Last semester, I took a class with my LAS cohort that definitely challenged me and forced me to think of moral issues in multiple perspectives. PHL118, or Moral Problems, was a unique class in which we discussed issues such as abortion, the death penalty, sexual morality, affirmative action, and forms of torture.
This class was definitely a tough one to wake up for, as it was an 8AM course every Tuesday and Thursday. Thankfully, my roommates are all morning people and helped me drag my booty out of my bed each morning (love you all). The majority of this class was listening to our character of a professor, Gary Fuller, lecture us on issues he felt strongly about. Once we established some background knowledge on each issue, we’d have an open class discussion. These discussions got heated at points, but we all respected each other’s opinions. Topics like abortion and same-sex marriage are tough things to talk about, so I gave major props to my classmates who spoke their minds.
I knew this class would be difficult for me because I have trouble forming strong opinions on things and I am not much of an arguer. I see each side of a topic and have trouble bashing one specific side because I just think everyone’s point of view should be respected. Unless I am extremely passionate about an issue, I will gladly listen to others’ points of view for as long as they need to talk for. At the beginning of every class discussion, my goal was to form an opinion on whatever issue we were talking about. In most cases, I could not come to strong conclusions which frustrated me. But it’s just not the person I am, I suppose?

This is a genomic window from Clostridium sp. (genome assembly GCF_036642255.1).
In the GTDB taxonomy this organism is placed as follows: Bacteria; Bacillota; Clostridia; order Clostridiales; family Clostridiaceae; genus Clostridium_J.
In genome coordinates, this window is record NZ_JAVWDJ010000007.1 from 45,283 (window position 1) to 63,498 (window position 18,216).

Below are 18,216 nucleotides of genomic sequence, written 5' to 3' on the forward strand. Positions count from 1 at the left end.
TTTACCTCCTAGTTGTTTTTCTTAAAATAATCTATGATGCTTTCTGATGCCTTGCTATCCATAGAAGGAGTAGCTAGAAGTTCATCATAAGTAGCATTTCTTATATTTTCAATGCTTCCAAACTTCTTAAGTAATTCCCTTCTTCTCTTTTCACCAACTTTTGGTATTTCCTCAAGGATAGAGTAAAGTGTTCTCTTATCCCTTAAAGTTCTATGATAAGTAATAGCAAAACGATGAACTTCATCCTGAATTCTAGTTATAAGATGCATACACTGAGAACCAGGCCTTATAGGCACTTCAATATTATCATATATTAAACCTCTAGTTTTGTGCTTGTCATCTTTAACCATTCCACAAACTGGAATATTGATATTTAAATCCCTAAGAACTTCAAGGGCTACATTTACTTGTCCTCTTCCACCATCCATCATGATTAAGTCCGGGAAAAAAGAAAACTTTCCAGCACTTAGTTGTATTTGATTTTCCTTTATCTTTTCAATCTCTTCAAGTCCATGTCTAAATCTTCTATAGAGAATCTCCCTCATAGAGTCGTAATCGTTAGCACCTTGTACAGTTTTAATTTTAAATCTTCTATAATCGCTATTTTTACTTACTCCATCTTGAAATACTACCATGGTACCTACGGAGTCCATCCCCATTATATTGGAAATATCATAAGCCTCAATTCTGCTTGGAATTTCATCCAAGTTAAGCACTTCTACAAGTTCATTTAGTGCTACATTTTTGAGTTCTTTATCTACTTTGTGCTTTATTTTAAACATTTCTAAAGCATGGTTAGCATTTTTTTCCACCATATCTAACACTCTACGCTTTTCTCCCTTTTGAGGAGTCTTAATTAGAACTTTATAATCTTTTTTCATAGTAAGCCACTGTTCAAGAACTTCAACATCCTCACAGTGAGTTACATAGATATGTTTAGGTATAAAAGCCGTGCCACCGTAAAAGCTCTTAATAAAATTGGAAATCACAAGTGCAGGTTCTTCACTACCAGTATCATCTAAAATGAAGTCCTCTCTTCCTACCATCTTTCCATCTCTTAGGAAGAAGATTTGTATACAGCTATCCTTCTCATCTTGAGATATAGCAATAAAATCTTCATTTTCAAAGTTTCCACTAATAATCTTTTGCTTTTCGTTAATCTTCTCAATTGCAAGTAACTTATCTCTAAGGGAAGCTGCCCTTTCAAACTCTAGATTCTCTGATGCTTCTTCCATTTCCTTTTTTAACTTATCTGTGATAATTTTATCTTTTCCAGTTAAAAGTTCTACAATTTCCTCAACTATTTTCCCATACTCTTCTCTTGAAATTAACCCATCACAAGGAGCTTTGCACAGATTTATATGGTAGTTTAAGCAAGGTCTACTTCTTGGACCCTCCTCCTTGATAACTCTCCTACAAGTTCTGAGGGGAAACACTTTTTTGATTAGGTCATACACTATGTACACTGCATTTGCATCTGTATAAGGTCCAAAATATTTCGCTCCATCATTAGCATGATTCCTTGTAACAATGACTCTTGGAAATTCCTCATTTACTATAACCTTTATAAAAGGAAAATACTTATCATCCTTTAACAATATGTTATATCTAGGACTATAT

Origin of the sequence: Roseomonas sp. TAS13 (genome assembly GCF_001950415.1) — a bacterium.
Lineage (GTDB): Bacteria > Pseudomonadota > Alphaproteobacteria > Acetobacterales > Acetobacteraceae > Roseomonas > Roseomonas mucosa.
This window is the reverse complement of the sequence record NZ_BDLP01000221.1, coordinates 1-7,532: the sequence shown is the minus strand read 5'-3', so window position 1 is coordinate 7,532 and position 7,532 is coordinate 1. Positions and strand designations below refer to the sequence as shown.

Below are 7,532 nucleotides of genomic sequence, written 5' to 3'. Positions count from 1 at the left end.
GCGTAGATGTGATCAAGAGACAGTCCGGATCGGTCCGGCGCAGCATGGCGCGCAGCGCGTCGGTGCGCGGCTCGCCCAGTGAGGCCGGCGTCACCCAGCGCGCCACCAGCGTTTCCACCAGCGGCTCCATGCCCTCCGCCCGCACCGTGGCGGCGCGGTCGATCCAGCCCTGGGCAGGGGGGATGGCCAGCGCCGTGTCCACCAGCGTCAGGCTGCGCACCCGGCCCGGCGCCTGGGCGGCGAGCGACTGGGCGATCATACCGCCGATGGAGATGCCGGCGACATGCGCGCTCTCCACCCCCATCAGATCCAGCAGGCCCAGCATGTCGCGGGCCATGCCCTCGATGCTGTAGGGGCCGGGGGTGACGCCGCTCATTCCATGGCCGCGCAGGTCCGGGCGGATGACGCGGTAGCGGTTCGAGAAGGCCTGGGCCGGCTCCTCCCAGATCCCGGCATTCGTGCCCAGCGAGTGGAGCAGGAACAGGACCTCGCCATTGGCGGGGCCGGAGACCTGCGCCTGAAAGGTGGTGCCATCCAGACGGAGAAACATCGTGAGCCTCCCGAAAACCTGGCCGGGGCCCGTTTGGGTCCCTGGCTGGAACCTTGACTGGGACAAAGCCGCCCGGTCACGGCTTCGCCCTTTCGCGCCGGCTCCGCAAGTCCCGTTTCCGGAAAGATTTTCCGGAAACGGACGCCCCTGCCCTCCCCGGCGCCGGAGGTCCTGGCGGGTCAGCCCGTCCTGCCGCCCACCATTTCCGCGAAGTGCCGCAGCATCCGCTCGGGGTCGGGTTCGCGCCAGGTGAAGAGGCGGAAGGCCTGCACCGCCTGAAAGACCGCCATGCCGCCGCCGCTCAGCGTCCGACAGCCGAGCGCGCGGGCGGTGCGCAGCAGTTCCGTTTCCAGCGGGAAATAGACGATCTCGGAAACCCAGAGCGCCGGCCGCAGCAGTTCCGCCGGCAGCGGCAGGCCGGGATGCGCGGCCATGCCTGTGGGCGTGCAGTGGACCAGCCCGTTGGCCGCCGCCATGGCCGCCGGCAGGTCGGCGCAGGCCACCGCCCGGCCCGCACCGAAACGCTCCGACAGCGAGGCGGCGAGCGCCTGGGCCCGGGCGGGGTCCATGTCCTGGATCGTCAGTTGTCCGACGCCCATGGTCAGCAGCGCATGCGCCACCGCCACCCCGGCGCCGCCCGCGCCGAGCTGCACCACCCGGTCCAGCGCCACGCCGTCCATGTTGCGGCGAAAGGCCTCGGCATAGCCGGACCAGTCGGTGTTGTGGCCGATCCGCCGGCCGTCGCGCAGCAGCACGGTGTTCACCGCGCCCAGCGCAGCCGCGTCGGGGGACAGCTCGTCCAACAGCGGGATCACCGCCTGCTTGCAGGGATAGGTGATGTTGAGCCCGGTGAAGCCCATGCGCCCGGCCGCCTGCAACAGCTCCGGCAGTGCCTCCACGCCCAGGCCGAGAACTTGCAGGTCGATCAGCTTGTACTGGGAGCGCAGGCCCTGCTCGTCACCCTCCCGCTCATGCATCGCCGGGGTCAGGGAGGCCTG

Nonetheless, the class taught me a lot about things I’ve never thought about before. I had never actively thought about affirmative action and how prevalent it is in our world. I had preconceived notions on how I felt about abortion (haha that’s punny-preCONCEIVED notions ;)) but left with a different opinion. I definitely learned a lot in this class. It gave me the ability to think critically about important issues and how to form thoughtful opinions. So thank you, Gary. 😉